When it comes to generating creative concepts, data is great, but stories are better: Step aside and let the stories in your business speak for themselves

Sometimes, data helps us see patterns that are impossible to discern in real-life experiences. But sometimes, it just gets in the way of understanding how we think, talk and behave as human beings. Coloplast is one of our longest running client relationships. They provide products and services for those with intimate healthcare needs such as catheter users or people with a stoma. It stands to reason the establishing a human connection in their marketing is of vital importance, but it takes commitment from any brand to make the investment required to realise it.

Luckily, Coloplast understands that the best way to get the required level of human authenticity is to let their customers tell their own stories. And so, in the latest corporate campaign, Advance was tasked with meeting with nine users from six countries to describe how Coloplast helped them get through times of doubt and vulnerability.

See full case here

Real human insights are the lifeblood of communication that is capable of sustaining a human connection with your customers. But when you're handed a user study that strips away the language of the respondents, leaving you with the just the facts, insights are much harder to come by. It's the words people use to describe their experiences that help us to understand how people think – not just what they think.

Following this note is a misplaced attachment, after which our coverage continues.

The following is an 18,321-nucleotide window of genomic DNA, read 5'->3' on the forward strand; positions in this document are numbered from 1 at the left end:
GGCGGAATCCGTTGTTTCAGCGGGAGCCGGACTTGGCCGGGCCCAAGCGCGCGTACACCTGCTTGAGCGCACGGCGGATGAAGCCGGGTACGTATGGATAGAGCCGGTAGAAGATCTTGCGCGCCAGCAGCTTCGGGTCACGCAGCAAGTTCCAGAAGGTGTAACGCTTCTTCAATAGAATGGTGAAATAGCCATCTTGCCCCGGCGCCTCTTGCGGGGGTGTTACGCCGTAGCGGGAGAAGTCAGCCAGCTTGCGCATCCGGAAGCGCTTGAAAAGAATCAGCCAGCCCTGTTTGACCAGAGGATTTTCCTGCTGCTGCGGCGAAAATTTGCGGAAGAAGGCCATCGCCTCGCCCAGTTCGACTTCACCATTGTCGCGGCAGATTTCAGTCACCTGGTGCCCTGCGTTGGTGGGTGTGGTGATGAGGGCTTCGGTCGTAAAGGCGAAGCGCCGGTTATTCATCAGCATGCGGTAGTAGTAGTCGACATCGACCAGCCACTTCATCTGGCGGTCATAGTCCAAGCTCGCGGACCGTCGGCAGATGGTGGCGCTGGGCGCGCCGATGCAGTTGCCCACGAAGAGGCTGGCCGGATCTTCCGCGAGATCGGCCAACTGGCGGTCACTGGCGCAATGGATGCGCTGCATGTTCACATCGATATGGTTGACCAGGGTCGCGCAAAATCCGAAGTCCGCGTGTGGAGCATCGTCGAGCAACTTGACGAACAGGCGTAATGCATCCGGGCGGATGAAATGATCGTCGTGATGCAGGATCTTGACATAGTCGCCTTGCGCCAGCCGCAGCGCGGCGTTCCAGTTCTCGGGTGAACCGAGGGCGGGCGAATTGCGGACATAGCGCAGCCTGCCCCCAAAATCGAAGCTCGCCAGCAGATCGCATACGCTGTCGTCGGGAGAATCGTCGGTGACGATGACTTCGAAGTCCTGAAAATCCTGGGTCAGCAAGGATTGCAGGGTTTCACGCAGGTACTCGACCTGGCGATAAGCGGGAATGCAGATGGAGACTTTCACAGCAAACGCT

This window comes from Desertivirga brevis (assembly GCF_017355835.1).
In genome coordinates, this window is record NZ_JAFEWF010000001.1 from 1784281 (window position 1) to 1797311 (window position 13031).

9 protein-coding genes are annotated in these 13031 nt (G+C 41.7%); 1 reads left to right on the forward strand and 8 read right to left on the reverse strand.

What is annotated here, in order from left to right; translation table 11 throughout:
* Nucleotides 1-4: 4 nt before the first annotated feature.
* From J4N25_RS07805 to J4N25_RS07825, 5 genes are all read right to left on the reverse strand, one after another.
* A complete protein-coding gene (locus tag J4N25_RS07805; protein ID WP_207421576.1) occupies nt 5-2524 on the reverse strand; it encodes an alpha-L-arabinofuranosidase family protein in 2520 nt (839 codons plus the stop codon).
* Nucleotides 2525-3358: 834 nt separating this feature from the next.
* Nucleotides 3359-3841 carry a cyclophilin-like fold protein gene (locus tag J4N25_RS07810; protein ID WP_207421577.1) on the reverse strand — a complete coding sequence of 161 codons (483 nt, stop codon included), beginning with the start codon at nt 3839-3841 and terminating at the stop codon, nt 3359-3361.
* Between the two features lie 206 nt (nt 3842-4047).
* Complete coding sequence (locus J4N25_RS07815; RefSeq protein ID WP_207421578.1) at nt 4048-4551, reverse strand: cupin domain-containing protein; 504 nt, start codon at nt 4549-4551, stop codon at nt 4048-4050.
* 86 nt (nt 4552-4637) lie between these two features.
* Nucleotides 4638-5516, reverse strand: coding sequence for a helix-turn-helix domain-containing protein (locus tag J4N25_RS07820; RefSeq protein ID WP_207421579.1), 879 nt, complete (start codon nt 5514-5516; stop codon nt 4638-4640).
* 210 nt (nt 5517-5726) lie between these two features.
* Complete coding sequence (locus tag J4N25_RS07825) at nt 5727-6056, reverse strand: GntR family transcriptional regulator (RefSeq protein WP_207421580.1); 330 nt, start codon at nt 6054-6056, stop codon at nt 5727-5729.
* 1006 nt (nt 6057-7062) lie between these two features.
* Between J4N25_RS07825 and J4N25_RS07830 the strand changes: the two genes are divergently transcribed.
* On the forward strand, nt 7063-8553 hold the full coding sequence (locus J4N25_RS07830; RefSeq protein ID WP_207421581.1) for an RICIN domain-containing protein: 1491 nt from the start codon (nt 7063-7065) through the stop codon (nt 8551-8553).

When it comes to digital, it pays to embrace the culture of the natives: Understand your audience to make the engagement genuine

The term ‘engagement’ and all the sales it promises has been part of the marketing lexicon for some time now, but sometimes it seems that this has merely become shorthand for ‘views’, ‘shares’ or ‘clicks’ with very little thought given to the actual experience of the human beings that interact with (or are simply subjected to) the content we release into the world.

So, when LEGO asked us to create a social media campaign for their LEGO Jurassic World line, we did a deep dive into what the kids we wanted to connect with demanded from content if they are to give it any of their attention. As digital natives and keen gamers, the key word was ‘control’. If they’re not in the centre of the action and able to affect their experience, they’re not interested.

Our solution was to eschew passive film content in favour of an immersive ‘Choose Your Own Adventure’ narrative flow that used the YouTube platform to allow the kids to decide how the story should continue. Not only did this win the hearts of the kids, it complemented YouTube’s algorithm that rewards the longer viewing times the game required.

See the full case here

It’s easy to fall into the kind of thinking that assumes that we’re sliding inexorably towards a future where an AI can know us better than we know ourselves, but I only have to look at adtech’s ham-fisted attempts to sell me high-heel boots the minute my girlfriend sends me a link for a pair of shoes she wants my honest opinion about, to know that humankind still has a lot to offer in terms of forming genuine, personal and authentic connections.

Native of the UK, Chris has been a creative at Advance for 13 years.

The author

Chris Calvert

Copywriter, Concept Development